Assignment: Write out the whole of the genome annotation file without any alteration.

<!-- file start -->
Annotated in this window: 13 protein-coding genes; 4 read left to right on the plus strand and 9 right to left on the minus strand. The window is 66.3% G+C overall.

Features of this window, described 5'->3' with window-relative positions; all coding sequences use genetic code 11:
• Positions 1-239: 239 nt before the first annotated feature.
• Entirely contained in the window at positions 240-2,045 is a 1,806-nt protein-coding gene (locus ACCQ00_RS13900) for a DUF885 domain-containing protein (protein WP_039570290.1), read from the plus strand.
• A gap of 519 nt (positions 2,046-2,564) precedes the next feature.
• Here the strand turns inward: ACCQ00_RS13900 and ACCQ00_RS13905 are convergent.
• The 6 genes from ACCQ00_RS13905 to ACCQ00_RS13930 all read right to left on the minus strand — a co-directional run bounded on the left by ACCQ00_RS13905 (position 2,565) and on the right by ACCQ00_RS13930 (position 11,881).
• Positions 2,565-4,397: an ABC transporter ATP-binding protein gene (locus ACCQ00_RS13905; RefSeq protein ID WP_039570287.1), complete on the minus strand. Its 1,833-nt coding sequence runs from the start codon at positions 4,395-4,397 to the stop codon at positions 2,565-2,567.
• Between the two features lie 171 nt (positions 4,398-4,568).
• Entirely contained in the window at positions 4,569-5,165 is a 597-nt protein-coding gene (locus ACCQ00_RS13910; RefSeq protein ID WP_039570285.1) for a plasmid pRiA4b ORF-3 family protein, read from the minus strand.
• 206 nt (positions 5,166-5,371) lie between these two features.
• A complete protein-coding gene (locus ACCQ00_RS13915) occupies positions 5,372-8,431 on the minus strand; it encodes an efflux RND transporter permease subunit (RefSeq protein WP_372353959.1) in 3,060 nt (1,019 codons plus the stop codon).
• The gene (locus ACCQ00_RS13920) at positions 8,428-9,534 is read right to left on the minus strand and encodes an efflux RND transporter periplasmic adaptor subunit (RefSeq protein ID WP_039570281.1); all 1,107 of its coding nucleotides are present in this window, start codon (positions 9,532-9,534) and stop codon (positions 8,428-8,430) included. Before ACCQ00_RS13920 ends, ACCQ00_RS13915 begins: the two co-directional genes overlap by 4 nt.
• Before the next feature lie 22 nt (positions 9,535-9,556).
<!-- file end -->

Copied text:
Annotated in this window: 13 protein-coding genes; 4 read left to right on the plus strand and 9 right to left on the minus strand. The window is 66.3% G+C overall.

Features of this window, described 5'->3' with window-relative positions; all coding sequences use genetic code 11:
• Positions 1-239: 239 nt before the first annotated feature.
• Entirely contained in the window at positions 240-2,045 is a 1,806-nt protein-coding gene (locus ACCQ00_RS13900) for a DUF885 domain-containing protein (protein WP_039570290.1), read from the plus strand.
• A gap of 519 nt (positions 2,046-2,564) precedes the next feature.
• Here the strand turns inward: ACCQ00_RS13900 and ACCQ00_RS13905 are convergent.
• The 6 genes from ACCQ00_RS13905 to ACCQ00_RS13930 all read right to left on the minus strand — a co-directional run bounded on the left by ACCQ00_RS13905 (position 2,565) and on the right by ACCQ00_RS13930 (position 11,881).
• Positions 2,565-4,397: an ABC transporter ATP-binding protein gene (locus ACCQ00_RS13905; RefSeq protein ID WP_039570287.1), complete on the minus strand. Its 1,833-nt coding sequence runs from the start codon at positions 4,395-4,397 to the stop codon at positions 2,565-2,567.
• Between the two features lie 171 nt (positions 4,398-4,568).
• Entirely contained in the window at positions 4,569-5,165 is a 597-nt protein-coding gene (locus ACCQ00_RS13910; RefSeq protein ID WP_039570285.1) for a plasmid pRiA4b ORF-3 family protein, read from the minus strand.
• 206 nt (positions 5,166-5,371) lie between these two features.
• A complete protein-coding gene (locus ACCQ00_RS13915) occupies positions 5,372-8,431 on the minus strand; it encodes an efflux RND transporter permease subunit (RefSeq protein WP_372353959.1) in 3,060 nt (1,019 codons plus the stop codon).
• The gene (locus ACCQ00_RS13920) at positions 8,428-9,534 is read right to left on the minus strand and encodes an efflux RND transporter periplasmic adaptor subunit (RefSeq protein ID WP_039570281.1); all 1,107 of its coding nucleotides are present in this window, start codon (positions 9,532-9,534) and stop codon (positions 8,428-8,430) included. Before ACCQ00_RS13920 ends, ACCQ00_RS13915 begins: the two co-directional genes overlap by 4 nt.
• Before the next feature lie 22 nt (positions 9,535-9,556).